Healthcare systems are built to improve the lives of patients. Not only is it a universal right, but also the mandate of humanity to take care of one another. At the center of any healthcare system, managers exist to ensure the smooth running of the entity. History has shown that it is not necessarily medical graduates and health care managers that have been at the frontline transforming and improving America’s healthcare system for decades. The following are five of the greatest people who shaped Healthcare in America.
1.Clarissa Harlowe Barton (1821 -1912)
Clarissa is one of the most decorated individuals in American history. She was among the first women employed by the government and worked as a teacher. Later on, during the American Civil war, Clara would risk her life caring for and supporting soldiers in the battlefield. In her efforts to contribute to the search for missing soldiers, she founded The Bureau of Records of Missing Men of the Armies of the United States. The Red Cross Society also credit her for the founding of The American Red Cross in 1881 which to date has provided disaster relief in America, supported mainly by volunteers.
2.Rosalyn Sussman Yalow
Rosalyn’s parents wanted her to be a schoolmistress. Instead, she pursued nuclear physics and went on to receive the Nobel Prize in Physiology and Medicine in 1977. She is best known for developing radioimmunoassay (RIA) which transformed blood transfusion. With RIA, physicians have been able to investigate accurately, components in blood such as hormones and disease causing organisms. As a result, for every safe blood transfusion carried out, Rosalyn Sussman takes the credit.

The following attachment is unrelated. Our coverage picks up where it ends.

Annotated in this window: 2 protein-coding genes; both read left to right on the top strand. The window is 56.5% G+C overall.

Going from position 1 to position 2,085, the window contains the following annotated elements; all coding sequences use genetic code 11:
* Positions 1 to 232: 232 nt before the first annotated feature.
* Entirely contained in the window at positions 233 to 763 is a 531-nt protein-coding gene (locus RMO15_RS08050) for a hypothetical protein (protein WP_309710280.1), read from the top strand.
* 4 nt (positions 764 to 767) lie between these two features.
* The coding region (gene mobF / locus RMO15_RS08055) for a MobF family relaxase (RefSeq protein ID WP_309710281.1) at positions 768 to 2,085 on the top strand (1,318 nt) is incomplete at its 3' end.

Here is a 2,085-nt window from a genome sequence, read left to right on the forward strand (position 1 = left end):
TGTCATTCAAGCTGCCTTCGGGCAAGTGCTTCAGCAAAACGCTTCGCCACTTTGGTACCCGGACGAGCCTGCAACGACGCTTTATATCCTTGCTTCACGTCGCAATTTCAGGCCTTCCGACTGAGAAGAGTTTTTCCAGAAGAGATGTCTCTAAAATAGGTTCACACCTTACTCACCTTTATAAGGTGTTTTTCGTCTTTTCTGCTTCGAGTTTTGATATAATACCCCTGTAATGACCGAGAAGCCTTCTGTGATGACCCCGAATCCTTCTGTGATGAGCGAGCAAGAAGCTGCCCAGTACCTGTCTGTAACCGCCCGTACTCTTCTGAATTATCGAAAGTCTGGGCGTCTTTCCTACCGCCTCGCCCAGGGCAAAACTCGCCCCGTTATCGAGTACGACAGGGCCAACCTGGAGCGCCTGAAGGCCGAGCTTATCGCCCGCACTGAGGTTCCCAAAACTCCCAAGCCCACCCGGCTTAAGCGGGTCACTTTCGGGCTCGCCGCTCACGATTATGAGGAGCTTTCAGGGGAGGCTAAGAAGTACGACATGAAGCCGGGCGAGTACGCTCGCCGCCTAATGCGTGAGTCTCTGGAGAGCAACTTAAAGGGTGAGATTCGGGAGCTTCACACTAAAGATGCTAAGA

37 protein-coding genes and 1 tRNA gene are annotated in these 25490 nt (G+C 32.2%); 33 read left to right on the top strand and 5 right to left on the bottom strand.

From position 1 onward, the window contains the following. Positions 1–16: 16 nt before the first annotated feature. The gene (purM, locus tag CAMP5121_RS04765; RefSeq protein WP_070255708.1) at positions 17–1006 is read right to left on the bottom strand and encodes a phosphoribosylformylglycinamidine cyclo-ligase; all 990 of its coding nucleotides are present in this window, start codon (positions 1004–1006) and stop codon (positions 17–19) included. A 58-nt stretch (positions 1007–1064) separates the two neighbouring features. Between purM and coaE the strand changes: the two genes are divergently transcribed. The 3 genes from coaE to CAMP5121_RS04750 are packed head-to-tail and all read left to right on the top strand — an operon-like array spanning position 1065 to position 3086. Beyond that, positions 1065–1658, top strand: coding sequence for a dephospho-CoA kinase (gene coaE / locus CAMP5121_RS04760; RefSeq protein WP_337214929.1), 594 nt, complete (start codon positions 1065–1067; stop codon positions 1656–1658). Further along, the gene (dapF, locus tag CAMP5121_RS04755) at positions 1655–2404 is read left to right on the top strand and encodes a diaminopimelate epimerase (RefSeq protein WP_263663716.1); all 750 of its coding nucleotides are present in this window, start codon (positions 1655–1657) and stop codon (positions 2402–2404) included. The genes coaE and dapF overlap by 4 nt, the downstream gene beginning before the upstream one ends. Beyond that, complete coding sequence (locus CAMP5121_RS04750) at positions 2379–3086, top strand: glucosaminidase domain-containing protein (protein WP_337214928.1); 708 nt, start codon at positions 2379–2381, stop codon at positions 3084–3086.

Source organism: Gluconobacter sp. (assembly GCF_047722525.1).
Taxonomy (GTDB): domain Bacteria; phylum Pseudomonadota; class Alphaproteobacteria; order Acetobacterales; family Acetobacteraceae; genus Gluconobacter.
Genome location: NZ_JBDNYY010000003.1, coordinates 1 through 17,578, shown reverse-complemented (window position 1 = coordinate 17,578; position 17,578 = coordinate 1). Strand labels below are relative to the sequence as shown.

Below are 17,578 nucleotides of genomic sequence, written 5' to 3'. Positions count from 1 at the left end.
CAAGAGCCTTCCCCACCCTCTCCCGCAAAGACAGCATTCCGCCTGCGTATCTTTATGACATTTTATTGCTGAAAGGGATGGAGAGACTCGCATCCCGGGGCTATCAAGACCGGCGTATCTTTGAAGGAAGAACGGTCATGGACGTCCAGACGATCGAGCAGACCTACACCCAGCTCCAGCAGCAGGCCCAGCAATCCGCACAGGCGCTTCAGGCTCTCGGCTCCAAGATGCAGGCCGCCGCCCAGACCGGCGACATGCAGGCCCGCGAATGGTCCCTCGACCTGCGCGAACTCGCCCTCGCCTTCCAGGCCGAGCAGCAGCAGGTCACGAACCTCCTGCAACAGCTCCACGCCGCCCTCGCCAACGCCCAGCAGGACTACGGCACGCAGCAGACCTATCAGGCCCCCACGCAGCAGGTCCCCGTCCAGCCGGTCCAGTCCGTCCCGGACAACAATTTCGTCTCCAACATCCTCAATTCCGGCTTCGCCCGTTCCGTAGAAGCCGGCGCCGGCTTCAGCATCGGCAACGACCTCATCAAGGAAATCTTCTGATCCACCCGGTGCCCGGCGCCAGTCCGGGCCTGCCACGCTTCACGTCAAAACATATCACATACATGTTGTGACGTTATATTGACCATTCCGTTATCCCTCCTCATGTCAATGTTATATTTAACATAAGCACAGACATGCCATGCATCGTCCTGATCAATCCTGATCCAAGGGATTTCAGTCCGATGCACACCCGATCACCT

In her time, Evelyn was a champion activist for breast cancer awareness. After her mother in law, Estee Lauder of the Lauder family business was diagnosed with the disease in 1989, she formed the Breast Cancer Research Foundation. Along with Alexandra Penney, she also created the now famous pink ribbon awareness symbol. Sadly, Evelyn died in November 2011 due to ovarian cancer complications. Her legacy lives on however; millions of lives have been saved through early detection and curing of breast cancer.
4.Nancy Dickey, MD.
A native born Texan, Nancy Dickey is a woman of many firsts. She was the first female president of The American Medical Association (AMA) in 1997. Previously, she also served as the President of The Health Science Center in Texas; the first woman to hold the post. At the center of all her accomplishments has been a deep urge to improve patient care. Being a practitioner of family medicine for many years, she was instrumental in developing the Patient’s Bill of Rights while president of the AMA. Her efforts led to the revolutionizing America’s patient care. Her efforts also earned her a spot in the Texas Women’s Hall of Fame in 2010.
A Neuropsychology and Genetics Professor at Columbia, Nancy is a hereditary disease researcher, best known for her work surrounding Huntington’s disease. Her study of the world’s largest family suffering from the disease, resulted in the identification of the gene responsible for the sickness; a significant milestone toward finding a cure. The research which produced over 18,000 blood samples has also helped researchers seeking solutions to kidney cancer, ALS, Alzheimer’s disease and many more advance their studies. Nancy also serves the Hereditary Disease Foundation; an entity that aims to help mobilize funding towards finding cures for genetic diseases by supporting biomedical research.
Today, America’s health care faces many challenges. However, there is hope for brilliant minds are being nurtured and entering the healthcare field every day. Just as the individuals named above did their bit to improve our nation’s health, you can be one of the next five and more people to shape America’s healthcare for the next age.